When the sun is not even a presence, just a lightening in the horizon, a streak of lavender separating dark sky and even darker earth, the birds of Candaba take to the air. When they take wing, you can see how much morning means to a creature that may not have expected to live out the night.

No other messenger is as eloquent in arguing for passion.

( 09173226131)

* First published in Sun.Star Cebu's Dec. 15, 2013 issue of "Matamata," the Sunday editorial-page column


DIVISORIA or Baclaran? A television news program challenged two of its reporters to prove which one offered better, cheaper buys for Christmas gift-giving.

The angle isn’t new. Yet I found the segment interesting because of the reporters taking the “challenge” to make the best use of P500.

Instead of the usual ladies, two male reporters competed in impressing their news anchor in the studio (as well as the TV audience) with the loot of their shopping at Divisoria and Baclaran.

The Divisoria reporter showed about a dozen items. With each purchase, he named the member of his family that would be its recipient.

Among the clothes and accessories was a clutch of rosaries made of wooden and colorful beads, costing P5 each. This is the type that features only one decade and is worn as a bracelet. It made an impression on me that he called the rosary a “praiselet”.

The Baclaran reporter did not seem to think much of his colleague’s shopping. He had fewer items. He was quick, though, to defend their “superior” quality. He also said he chose each item for a specific newsroom colleague with a “special need”.

He waved a cute face towel that he got for only P50, half the price of its mall counterpart. Since he knew the news anchor was “too busy” to shop, he said he picked a towel she could use for wiping her face.

The camera caught the anchor making faces. In all her decades in the profession, this broadcaster is known for her ageless complexion. Was she flexing facial muscles fried by studio lights or demonstrating what she thought of the male reporter’s “thoughtfulness”?

From experience, I could have told the two men that gift-giving is a minefield. Be as personal with intimates. However, when one is not very close to someone, choose something useful and stay safe.

An “extra-strong” deodorant or a packet of slimming tea seethes with undertones. Better give a mug, which only reveals the giver’s lack of imagination, not a death wish.

At all cost, preserve peace this season.

With each year, I think Christmas would be better without gift-giving. No stress, no six-months-before pre-Christmas strategy planning and execution. No hurt feelings, no disappointment, no fasting when the January bills come.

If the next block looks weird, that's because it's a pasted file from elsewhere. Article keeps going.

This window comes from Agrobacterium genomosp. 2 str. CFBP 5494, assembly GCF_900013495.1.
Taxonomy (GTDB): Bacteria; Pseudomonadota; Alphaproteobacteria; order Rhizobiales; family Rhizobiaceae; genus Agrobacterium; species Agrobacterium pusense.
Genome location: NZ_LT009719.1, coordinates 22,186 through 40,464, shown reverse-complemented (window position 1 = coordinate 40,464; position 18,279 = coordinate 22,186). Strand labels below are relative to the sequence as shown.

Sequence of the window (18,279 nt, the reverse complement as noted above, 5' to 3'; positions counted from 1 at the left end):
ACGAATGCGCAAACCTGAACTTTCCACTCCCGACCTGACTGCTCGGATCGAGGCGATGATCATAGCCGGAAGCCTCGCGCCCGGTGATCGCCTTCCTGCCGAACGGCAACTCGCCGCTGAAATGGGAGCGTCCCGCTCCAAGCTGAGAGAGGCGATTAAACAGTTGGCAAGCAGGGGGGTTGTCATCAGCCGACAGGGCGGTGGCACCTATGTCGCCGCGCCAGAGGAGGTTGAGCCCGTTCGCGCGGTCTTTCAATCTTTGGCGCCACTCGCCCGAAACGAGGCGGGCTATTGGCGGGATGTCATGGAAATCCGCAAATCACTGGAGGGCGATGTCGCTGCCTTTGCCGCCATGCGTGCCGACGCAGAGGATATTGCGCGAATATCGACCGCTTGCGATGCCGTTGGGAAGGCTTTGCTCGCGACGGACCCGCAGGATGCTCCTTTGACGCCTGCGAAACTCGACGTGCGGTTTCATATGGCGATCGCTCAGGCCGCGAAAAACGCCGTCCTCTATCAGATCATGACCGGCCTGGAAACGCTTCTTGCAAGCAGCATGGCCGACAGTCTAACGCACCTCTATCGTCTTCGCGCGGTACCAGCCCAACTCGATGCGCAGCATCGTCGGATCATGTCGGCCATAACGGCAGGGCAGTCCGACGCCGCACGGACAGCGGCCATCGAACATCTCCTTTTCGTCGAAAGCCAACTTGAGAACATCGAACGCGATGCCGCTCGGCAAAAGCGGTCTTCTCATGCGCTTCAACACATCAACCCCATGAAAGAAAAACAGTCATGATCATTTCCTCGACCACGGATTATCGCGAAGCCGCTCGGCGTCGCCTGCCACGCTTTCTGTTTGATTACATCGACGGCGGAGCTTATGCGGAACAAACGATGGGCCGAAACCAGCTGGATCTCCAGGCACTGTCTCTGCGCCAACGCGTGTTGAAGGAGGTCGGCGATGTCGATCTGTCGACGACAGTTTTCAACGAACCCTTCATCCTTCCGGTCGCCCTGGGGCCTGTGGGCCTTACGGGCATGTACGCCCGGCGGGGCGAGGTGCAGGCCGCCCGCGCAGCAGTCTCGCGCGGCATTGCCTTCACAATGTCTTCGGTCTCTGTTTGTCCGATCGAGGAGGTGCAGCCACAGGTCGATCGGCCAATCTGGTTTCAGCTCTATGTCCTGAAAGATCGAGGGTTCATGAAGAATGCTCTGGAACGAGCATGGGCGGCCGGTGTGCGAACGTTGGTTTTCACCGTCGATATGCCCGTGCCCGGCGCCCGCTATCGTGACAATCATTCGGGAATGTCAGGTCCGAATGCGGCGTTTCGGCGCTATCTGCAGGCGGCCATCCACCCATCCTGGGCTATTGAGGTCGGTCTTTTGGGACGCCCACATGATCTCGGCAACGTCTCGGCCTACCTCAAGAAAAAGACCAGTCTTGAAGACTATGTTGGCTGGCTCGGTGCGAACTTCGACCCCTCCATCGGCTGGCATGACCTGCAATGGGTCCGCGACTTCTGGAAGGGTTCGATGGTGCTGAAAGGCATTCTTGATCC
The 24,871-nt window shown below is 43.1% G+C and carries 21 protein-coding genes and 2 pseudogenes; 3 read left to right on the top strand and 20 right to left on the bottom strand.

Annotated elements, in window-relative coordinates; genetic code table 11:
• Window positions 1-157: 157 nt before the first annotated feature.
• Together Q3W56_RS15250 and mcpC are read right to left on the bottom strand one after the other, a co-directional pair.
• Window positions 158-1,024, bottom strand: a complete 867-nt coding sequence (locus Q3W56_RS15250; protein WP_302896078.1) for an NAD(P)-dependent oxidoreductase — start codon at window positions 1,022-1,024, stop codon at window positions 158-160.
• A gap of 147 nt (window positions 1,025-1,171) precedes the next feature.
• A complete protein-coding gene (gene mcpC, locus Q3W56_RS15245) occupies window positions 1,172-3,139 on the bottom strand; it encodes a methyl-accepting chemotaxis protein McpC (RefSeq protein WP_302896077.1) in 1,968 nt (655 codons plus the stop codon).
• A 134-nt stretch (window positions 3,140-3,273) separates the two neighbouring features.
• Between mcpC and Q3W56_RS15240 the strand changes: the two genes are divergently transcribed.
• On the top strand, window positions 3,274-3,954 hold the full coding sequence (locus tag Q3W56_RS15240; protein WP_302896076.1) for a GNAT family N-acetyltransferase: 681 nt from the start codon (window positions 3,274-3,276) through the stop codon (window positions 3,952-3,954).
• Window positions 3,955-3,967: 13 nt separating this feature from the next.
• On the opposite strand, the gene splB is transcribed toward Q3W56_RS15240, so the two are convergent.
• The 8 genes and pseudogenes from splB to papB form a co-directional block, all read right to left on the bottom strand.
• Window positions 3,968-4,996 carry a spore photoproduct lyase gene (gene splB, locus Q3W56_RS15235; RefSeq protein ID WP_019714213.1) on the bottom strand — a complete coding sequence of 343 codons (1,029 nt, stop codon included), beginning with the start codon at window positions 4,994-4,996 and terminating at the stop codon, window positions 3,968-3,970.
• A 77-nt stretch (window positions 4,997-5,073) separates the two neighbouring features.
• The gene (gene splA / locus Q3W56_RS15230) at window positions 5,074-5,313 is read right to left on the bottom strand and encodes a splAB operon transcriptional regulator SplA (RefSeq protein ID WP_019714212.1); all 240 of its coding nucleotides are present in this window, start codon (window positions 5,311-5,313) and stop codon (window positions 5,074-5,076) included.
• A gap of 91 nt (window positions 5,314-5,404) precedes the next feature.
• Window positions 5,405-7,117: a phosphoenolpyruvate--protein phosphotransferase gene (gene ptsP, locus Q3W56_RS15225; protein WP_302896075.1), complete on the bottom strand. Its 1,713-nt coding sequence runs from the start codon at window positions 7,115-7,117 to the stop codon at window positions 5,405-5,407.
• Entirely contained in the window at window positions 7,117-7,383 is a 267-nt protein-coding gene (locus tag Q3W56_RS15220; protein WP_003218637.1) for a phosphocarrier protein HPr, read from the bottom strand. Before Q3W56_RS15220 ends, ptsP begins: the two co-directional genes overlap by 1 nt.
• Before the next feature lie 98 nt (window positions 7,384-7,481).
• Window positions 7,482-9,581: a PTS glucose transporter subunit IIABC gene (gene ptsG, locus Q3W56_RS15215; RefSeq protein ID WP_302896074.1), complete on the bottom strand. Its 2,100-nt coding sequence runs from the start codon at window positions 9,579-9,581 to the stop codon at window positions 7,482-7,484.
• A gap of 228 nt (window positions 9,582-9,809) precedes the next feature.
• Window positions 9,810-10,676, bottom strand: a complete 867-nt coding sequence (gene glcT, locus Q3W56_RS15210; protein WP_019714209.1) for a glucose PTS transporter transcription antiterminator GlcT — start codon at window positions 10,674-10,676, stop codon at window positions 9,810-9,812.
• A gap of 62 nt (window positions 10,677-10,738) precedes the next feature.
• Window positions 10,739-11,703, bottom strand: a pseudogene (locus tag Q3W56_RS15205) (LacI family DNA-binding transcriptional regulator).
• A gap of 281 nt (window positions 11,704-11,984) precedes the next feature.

Instead of buying, why don’t we give something we no longer use to someone who will appreciate it? (Think “Ang hindi na ginagamit… (Ibigay) mo na!)

Among friends, our novels get recycled this way. I’m wondering when a book of mine will come back to me, with new scribbled marginalia or a love letter left in the pages. At least with old paperbacks, you are absolutely safe from selfies and twerks.

Why cannot we give anything but those bought from a mass merchant? Like, for instance, something made from scraps or pulled out from imagination. (How many people in my circle would appreciate a poem from me? Or even forgive me for attempting one?)

This is wishful thinking, of course. Christmas wish lists will always be with us. The challenge is to make the gift resonate with everything that no language is articulate enough to put into words.

The Divisoria reporter may have chosen the rosary bracelets for their friendly price. These beads I see on many wrists.

My friend Ibiang gave me a bracelet with pale-colored beads, made in the workshop of Quezon potter Ugu Bigyan. You could say we go a long way back, from the days when protesting meant more than just signing an online signature campaign.

Will the Divisoria reporter give away the “praiselets” as aguinaldo to his godchildren? Will he take the time to go through each bead with them? My late father gave my sister and I our first rosaries. We mumbled, stumbled and raced to see who could finish first reciting a decade.

Today, when I pray the rosary, I remember my father, who curbed his impatience through the silence imposed by reciting five decades. May all our gifts resonate beyond the giving this season.

( 09173226131)

* First published in Sun.Star Cebu's Dec. 8, 2013 issue of "Matamata," Sunday editorial-page column